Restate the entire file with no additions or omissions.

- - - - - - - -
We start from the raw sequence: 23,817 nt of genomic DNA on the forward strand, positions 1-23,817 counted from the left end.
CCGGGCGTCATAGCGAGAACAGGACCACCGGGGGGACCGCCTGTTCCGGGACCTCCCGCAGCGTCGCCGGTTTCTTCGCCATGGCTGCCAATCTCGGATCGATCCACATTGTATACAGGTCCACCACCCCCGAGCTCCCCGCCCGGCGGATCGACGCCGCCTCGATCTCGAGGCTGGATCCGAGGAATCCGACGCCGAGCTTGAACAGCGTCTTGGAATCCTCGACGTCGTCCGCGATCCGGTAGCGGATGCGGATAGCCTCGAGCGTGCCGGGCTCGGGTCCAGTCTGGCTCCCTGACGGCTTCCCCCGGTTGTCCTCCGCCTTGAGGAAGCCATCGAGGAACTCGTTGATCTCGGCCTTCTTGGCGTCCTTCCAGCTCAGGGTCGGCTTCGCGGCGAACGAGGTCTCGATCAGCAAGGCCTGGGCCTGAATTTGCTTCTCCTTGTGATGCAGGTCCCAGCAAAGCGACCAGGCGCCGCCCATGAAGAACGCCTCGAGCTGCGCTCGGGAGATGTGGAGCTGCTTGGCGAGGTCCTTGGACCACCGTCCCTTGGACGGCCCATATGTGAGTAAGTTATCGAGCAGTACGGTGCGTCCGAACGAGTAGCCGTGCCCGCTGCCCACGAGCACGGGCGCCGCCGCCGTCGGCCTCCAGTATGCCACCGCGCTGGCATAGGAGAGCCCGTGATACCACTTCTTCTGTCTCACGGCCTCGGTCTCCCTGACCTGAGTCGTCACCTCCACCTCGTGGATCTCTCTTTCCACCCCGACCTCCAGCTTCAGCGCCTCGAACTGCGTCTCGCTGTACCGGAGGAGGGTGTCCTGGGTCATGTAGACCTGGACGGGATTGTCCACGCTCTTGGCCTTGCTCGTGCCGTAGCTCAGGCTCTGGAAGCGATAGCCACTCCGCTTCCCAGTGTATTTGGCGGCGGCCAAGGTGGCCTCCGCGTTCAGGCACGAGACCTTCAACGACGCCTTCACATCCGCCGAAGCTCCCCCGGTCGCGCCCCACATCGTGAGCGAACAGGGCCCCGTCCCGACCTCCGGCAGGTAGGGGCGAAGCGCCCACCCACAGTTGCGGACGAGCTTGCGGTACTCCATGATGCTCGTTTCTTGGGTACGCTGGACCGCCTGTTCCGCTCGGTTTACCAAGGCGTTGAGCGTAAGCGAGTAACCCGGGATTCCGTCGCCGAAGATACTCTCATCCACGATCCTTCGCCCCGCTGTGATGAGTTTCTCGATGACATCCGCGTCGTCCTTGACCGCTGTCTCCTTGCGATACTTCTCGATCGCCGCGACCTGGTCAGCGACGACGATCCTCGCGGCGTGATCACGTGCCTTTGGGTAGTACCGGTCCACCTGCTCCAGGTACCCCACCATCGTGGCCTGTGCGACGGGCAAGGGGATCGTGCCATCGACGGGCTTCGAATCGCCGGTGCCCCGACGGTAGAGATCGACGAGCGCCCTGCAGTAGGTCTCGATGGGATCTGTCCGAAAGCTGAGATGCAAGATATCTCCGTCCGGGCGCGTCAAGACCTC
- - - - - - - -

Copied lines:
We start from the raw sequence: 23,817 nt of genomic DNA on the forward strand, positions 1-23,817 counted from the left end.
CCGGGCGTCATAGCGAGAACAGGACCACCGGGGGGACCGCCTGTTCCGGGACCTCCCGCAGCGTCGCCGGTTTCTTCGCCATGGCTGCCAATCTCGGATCGATCCACATTGTATACAGGTCCACCACCCCCGAGCTCCCCGCCCGGCGGATCGACGCCGCCTCGATCTCGAGGCTGGATCCGAGGAATCCGACGCCGAGCTTGAACAGCGTCTTGGAATCCTCGACGTCGTCCGCGATCCGGTAGCGGATGCGGATAGCCTCGAGCGTGCCGGGCTCGGGTCCAGTCTGGCTCCCTGACGGCTTCCCCCGGTTGTCCTCCGCCTTGAGGAAGCCATCGAGGAACTCGTTGATCTCGGCCTTCTTGGCGTCCTTCCAGCTCAGGGTCGGCTTCGCGGCGAACGAGGTCTCGATCAGCAAGGCCTGGGCCTGAATTTGCTTCTCCTTGTGATGCAGGTCCCAGCAAAGCGACCAGGCGCCGCCCATGAAGAACGCCTCGAGCTGCGCTCGGGAGATGTGGAGCTGCTTGGCGAGGTCCTTGGACCACCGTCCCTTGGACGGCCCATATGTGAGTAAGTTATCGAGCAGTACGGTGCGTCCGAACGAGTAGCCGTGCCCGCTGCCCACGAGCACGGGCGCCGCCGCCGTCGGCCTCCAGTATGCCACCGCGCTGGCATAGGAGAGCCCGTGATACCACTTCTTCTGTCTCACGGCCTCGGTCTCCCTGACCTGAGTCGTCACCTCCACCTCGTGGATCTCTCTTTCCACCCCGACCTCCAGCTTCAGCGCCTCGAACTGCGTCTCGCTGTACCGGAGGAGGGTGTCCTGGGTCATGTAGACCTGGACGGGATTGTCCACGCTCTTGGCCTTGCTCGTGCCGTAGCTCAGGCTCTGGAAGCGATAGCCACTCCGCTTCCCAGTGTATTTGGCGGCGGCCAAGGTGGCCTCCGCGTTCAGGCACGAGACCTTCAACGACGCCTTCACATCCGCCGAAGCTCCCCCGGTCGCGCCCCACATCGTGAGCGAACAGGGCCCCGTCCCGACCTCCGGCAGGTAGGGGCGAAGCGCCCACCCACAGTTGCGGACGAGCTTGCGGTACTCCATGATGCTCGTTTCTTGGGTACGCTGGACCGCCTGTTCCGCTCGGTTTACCAAGGCGTTGAGCGTAAGCGAGTAACCCGGGATTCCGTCGCCGAAGATACTCTCATCCACGATCCTTCGCCCCGCTGTGATGAGTTTCTCGATGACATCCGCGTCGTCCTTGACCGCTGTCTCCTTGCGATACTTCTCGATCGCCGCGACCTGGTCAGCGACGACGATCCTCGCGGCGTGATCACGTGCCTTTGGGTAGTACCGGTCCACCTGCTCCAGGTACCCCACCATCGTGGCCTGTGCGACGGGCAAGGGGATCGTGCCATCGACGGGCTTCGAATCGCCGGTGCCCCGACGGTAGAGATCGACGAGCGCCCTGCAGTAGGTCTCGATGGGATCTGTCCGAAAGCTGAGATGCAAGATATCTCCGTCCGGGCGCGTCAAGACCTC